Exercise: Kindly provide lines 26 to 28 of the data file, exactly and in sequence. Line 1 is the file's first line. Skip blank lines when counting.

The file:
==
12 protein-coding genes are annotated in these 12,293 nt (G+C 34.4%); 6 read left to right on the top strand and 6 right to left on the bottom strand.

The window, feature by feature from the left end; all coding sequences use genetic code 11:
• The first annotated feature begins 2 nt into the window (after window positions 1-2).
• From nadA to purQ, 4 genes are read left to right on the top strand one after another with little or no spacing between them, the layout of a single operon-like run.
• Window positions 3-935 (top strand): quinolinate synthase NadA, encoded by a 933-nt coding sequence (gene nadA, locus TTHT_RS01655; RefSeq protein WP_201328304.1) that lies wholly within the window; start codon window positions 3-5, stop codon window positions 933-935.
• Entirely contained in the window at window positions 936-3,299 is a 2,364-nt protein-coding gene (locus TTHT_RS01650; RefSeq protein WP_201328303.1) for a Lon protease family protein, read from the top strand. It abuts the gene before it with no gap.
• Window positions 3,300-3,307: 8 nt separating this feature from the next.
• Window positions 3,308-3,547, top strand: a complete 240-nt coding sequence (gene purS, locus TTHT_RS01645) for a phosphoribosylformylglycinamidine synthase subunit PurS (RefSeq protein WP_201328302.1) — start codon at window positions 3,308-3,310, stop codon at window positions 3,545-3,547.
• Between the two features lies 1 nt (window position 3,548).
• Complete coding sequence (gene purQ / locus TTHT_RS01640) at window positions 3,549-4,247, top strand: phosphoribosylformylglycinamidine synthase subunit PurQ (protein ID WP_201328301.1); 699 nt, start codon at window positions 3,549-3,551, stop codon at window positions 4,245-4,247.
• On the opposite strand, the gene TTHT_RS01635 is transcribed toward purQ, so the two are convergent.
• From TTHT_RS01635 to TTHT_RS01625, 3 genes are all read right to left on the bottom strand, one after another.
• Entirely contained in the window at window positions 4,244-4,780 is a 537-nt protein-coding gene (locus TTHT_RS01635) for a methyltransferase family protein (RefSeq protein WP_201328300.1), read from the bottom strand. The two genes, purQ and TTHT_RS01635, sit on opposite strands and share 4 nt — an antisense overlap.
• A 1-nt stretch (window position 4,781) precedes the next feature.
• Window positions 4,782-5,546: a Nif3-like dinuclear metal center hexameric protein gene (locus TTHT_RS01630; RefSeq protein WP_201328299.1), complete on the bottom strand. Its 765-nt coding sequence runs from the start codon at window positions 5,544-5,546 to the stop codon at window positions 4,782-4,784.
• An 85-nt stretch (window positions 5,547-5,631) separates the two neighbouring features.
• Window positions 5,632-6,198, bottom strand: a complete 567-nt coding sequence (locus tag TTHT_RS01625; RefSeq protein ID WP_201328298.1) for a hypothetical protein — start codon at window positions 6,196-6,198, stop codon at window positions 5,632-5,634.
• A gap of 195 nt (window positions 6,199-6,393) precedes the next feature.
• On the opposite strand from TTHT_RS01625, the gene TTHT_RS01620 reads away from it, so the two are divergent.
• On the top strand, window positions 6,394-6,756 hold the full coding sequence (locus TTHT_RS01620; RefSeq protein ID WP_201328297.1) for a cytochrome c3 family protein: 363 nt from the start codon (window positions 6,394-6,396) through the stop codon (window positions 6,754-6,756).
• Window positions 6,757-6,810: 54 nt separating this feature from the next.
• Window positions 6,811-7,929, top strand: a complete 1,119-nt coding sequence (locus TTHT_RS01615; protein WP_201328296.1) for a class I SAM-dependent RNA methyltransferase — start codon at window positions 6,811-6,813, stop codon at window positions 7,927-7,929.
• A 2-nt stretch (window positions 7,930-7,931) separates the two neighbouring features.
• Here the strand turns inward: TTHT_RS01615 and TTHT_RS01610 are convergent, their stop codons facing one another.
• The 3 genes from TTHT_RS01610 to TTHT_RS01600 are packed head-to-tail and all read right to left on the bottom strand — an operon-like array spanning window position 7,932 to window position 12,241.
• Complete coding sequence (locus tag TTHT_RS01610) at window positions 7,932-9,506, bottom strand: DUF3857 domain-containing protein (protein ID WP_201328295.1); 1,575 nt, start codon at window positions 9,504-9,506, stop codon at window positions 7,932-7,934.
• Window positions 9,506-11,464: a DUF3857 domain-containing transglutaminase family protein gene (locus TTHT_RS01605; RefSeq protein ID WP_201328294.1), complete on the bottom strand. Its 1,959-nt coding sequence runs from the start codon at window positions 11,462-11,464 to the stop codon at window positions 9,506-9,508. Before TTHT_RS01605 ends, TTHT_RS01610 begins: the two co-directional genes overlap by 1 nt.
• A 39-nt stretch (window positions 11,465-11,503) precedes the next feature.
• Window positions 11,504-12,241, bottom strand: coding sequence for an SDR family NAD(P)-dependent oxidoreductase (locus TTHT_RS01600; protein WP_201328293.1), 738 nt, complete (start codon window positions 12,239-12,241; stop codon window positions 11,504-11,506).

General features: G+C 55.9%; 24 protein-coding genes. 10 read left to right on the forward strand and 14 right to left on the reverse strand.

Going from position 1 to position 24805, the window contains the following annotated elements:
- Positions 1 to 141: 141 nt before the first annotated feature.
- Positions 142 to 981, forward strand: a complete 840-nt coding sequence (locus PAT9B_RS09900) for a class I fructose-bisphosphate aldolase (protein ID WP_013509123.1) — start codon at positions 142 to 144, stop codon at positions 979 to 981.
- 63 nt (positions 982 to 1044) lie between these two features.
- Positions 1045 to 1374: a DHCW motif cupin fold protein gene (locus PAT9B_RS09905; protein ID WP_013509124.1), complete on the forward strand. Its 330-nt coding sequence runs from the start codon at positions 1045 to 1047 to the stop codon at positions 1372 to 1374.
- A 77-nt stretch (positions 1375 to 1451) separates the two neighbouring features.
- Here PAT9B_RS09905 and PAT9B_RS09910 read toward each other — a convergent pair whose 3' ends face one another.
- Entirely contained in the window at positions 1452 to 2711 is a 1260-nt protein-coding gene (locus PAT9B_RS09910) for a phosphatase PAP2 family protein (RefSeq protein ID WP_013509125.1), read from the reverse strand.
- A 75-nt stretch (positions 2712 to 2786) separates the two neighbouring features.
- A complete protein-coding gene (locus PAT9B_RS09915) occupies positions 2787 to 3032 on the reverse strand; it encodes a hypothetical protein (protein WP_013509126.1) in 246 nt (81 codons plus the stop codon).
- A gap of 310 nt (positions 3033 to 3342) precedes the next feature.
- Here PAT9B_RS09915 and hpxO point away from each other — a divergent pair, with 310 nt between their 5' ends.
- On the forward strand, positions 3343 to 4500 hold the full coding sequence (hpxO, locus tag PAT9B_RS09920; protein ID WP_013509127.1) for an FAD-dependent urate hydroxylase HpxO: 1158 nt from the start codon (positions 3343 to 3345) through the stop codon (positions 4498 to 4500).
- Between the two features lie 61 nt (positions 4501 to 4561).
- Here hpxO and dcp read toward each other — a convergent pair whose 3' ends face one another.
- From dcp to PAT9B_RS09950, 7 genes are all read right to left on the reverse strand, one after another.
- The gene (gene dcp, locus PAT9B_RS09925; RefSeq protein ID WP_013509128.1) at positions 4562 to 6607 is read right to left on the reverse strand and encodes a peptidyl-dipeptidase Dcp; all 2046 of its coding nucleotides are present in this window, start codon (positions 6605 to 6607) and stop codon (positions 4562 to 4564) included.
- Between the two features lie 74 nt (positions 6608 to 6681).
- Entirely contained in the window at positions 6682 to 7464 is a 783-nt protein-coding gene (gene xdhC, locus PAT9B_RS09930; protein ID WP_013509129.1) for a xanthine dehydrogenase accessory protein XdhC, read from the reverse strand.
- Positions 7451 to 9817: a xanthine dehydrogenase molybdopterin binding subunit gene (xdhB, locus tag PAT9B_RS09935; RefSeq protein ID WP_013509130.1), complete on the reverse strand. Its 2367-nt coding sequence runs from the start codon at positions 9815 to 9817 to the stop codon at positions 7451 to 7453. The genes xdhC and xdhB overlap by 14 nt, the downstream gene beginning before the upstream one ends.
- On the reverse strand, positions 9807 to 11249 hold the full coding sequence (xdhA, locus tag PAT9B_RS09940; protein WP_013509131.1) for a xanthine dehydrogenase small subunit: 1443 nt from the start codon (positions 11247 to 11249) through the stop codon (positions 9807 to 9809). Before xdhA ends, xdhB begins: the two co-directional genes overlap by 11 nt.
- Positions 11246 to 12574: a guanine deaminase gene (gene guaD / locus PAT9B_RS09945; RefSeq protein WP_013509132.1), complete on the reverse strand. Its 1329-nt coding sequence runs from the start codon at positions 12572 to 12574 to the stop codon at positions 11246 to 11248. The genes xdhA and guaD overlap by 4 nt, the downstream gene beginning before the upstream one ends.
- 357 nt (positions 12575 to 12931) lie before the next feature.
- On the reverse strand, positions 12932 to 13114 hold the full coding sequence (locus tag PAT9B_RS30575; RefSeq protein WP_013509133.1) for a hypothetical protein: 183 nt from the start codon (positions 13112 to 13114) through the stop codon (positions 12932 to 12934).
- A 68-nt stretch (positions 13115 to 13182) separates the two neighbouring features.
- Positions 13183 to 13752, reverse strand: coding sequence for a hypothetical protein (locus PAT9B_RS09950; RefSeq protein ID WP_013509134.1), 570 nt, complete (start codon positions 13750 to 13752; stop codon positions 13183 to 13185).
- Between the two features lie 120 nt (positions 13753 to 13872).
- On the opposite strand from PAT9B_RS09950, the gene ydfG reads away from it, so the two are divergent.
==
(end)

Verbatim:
• Complete coding sequence (locus tag TTHT_RS01610) at window positions 7,932-9,506, bottom strand: DUF3857 domain-containing protein (protein ID WP_201328295.1); 1,575 nt, start codon at window positions 9,504-9,506, stop codon at window positions 7,932-7,934.
• Window positions 9,506-11,464: a DUF3857 domain-containing transglutaminase family protein gene (locus TTHT_RS01605; RefSeq protein ID WP_201328294.1), complete on the bottom strand. Its 1,959-nt coding sequence runs from the start codon at window positions 11,462-11,464 to the stop codon at window positions 9,506-9,508. Before TTHT_RS01605 ends, TTHT_RS01610 begins: the two co-directional genes overlap by 1 nt.
• A 39-nt stretch (window positions 11,465-11,503) precedes the next feature.